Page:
Only lately? I'd say it was at its worst a year and a half ago, before The Sage opened this scroll. But I completely agree with your dismal predictions, after what happened with your attempt to encourage unity. I'm still dismayed by the way that ended. And yes, Sage, Bruce already has a scroll here, but check the date of his last post. He hasn't been around in quite some time, and I don't blame him for it, considering the things that were said about the 4E Realms (something I played no small part in, to my great shame). Honestly, I still don't care for it as a setting in its entirety, but it has its good points that I've felt free to cherry-pick from; Returned Abeir would be great if it had its own book; ditto for the Abolethic Sovereignty; and the same for Akanul and Tymanther (although I share other scribes' concerns that it was a bit of wheel-reinventing).

quote:
Originally posted by Dark Wizard

The optimistic side of me thinks this is a great idea and feels it would go a long way in WotC mending the divide and reassuring fans the setting is in good hands.

However, the realistic side of me asks if this is even a possibility. Correct me if I'm wrong, but I've not seen most of the 4E FR architects ever having a strong presence here or even at the WotC FR forums, with the exception of Ed and Rich Baker. Most of the 4E FR team is no longer with the company, including Rich.

Also, possibly due to Rich's unfortunate treatment during the 4E transition, but most likely his work shifting him elsewhere (A&A miniatures, 4E core) during his later tenure with WotC, his interaction with the FR community (Candlekeep and WotC FR) lessened to virtually nothing.

I suppose the only one with any significant FR work under his belt is Bruce Cordell, but has it even been confirmed he is on the 5E FR development team?

The 4E version of FR is still a hot button topic with many fans. I hate to say it, but I'm not comfortable inviting a designer or author here only to see him (or her) experience an all too predictable result. As much as I disagree with some of those designers, it's not fair to them.

Maybe a better route could be to have a moderator (such as one of Candlekeep's moderators) act as intermediary with any designer willing to participate. This might help keep the communication focused on the vital matters.


I also think that Dark Wizard raises some legitimate concerns, and he may have the best way to go about the process until we know more about what the 5E Realms will look like. And yes, Dark Wizard, from what I've read, Bruce is in fact on the 5E team. I don't recall his specific role, however.
The Sage Posted - 09 Feb 2012 : 01:01:05
quote:
Originally posted by Wooly Rupert

I should like to think that "both moderators" have taken an active role in keeping things from getting out of hand.

Indeed. And I'd like to applaud Wooly's efforts in keeping most of the 4e-related discussions, and by extension, the edition debates, in order -- especially when I've not been here [since that's largely the time these discussions appear to take place].
The Sage Posted - 09 Feb 2012 : 00:59:13
quote:
Originally posted by Jeremy Grenemyer

I think an invitation could be extended to Bruce Cordell (assuming heís even interested).
Bruce already has a "Questions" scroll, here:- http://forum.candlekeep.com/topic.asp?TOPIC_ID=9676
Dark Wizard Posted - 09 Feb 2012 : 00:27:11
The optimistic side of me thinks this is a great idea and feels it would go a long way in WotC mending the divide and reassuring fans the setting is in good hands.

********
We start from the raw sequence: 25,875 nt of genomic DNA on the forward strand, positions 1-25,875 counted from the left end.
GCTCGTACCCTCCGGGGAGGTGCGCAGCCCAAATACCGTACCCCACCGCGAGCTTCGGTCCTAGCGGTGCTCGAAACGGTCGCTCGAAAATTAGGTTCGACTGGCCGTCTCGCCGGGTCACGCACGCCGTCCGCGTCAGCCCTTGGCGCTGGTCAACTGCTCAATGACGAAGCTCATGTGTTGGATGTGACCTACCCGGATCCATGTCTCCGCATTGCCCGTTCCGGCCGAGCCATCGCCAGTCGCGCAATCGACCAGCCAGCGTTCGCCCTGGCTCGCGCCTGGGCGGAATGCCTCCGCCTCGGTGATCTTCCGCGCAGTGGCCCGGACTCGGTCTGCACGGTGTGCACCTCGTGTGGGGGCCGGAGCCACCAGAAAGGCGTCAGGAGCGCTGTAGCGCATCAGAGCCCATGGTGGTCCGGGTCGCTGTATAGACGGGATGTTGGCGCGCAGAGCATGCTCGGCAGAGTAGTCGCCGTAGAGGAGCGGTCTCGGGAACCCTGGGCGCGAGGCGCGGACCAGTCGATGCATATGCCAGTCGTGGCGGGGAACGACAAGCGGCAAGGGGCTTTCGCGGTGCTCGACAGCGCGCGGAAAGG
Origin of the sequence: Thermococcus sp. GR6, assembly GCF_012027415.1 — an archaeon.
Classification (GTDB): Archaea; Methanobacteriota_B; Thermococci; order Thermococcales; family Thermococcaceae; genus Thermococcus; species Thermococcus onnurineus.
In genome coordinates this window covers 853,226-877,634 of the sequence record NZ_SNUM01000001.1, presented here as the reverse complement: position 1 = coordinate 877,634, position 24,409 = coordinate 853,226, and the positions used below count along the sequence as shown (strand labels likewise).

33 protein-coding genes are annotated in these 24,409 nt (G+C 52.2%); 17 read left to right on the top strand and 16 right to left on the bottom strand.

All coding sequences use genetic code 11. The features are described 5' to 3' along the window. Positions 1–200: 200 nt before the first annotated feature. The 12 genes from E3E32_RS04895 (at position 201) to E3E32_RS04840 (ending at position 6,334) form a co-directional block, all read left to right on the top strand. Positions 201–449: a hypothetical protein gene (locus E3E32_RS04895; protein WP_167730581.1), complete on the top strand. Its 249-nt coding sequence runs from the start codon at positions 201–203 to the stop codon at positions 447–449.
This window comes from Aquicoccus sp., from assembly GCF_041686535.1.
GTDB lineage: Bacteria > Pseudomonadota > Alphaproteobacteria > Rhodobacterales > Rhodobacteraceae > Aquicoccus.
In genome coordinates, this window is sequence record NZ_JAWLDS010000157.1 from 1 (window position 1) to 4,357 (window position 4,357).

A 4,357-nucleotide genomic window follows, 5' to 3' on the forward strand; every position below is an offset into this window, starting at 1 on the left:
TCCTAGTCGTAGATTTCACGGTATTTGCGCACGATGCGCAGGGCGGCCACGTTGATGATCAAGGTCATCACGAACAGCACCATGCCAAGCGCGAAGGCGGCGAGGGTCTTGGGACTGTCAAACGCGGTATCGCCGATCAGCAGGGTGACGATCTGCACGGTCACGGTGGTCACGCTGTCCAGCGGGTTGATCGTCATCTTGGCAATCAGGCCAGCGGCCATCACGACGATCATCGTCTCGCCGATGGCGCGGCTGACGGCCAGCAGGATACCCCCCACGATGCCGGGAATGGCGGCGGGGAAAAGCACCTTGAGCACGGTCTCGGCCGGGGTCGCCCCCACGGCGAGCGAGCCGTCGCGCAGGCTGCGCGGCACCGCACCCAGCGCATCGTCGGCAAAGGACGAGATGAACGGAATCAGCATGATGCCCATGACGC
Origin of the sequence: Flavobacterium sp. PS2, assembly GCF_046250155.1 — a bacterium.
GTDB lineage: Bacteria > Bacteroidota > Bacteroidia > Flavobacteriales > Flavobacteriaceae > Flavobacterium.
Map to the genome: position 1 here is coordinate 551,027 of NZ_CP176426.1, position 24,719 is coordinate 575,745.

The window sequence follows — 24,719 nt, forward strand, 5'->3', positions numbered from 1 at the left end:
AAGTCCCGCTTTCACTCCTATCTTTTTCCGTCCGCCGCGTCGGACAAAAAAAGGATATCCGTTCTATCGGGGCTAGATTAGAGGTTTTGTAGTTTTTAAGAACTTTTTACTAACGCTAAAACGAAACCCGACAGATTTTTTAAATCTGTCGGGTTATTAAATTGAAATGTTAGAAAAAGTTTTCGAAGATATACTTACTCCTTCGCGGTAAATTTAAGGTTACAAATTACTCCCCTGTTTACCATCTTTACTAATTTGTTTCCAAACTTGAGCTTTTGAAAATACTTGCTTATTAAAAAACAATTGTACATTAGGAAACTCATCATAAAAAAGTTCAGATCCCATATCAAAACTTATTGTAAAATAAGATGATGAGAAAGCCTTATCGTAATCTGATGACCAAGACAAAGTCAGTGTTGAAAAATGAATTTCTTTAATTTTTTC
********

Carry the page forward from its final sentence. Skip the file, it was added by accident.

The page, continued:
However, the realistic side of me asks if this is even a possibility. Correct me if I'm wrong, but I've not seen most of the 4E FR architects ever having a strong presence here or even at the WotC FR forums, with the exception of Ed and Rich Baker. Most of the 4E FR team is no longer with the company, including Rich.

Also, possibly due to Rich's unfortunate treatment during the 4E transition, but most likely his work shifting him elsewhere (A&A miniatures, 4E core) during his later tenure with WotC, his interaction with the FR community (Candlekeep and WotC FR) lessened to virtually nothing.

I suppose the only one with any significant FR work under his belt is Bruce Cordell, but has it even been confirmed he is on the 5E FR development team?

The 4E version of FR is still a hot button topic with many fans. I hate to say it, but I'm not comfortable inviting a designer or author here only to see him (or her) experience an all too predictable result. As much as I disagree with some of those designers, it's not fair to them.

Maybe a better route could be to have a moderator (such as one of Candlekeep's moderators) act as intermediary with any designer willing to participate. This might help keep the communication focused on the vital matters.

I'm also curious as to what rumors turned to fact through repetition during 4E? As far as I recall, 4E FR sprang fully formed before WotC unveiled it to the market.

I don't expect WotC to do anything different come 5E FR. They took into account the existing situation and formulate their intended changes for the Realms. We will see the result of their work when they feel it ready to preview in the drive towards the release date.
Jeremy Grenemyer Posted - 09 Feb 2012 : 00:09:07
Man I can't catch a break.
quote:
Originally posted by Wooly Rupert

I should like to think that "both moderators" have taken an active role in keeping things from getting out of hand.

Apologies. My post originally included a comment near the end that The Sage appears to be taking a step back from moderating (for a short time).

Before my final edit and post I cut that portion of the comment out, then moved the remainder (the part you quoted) up to the middle of my post.

So no, I wasn't implying only The Sage is taking an active role in moderation.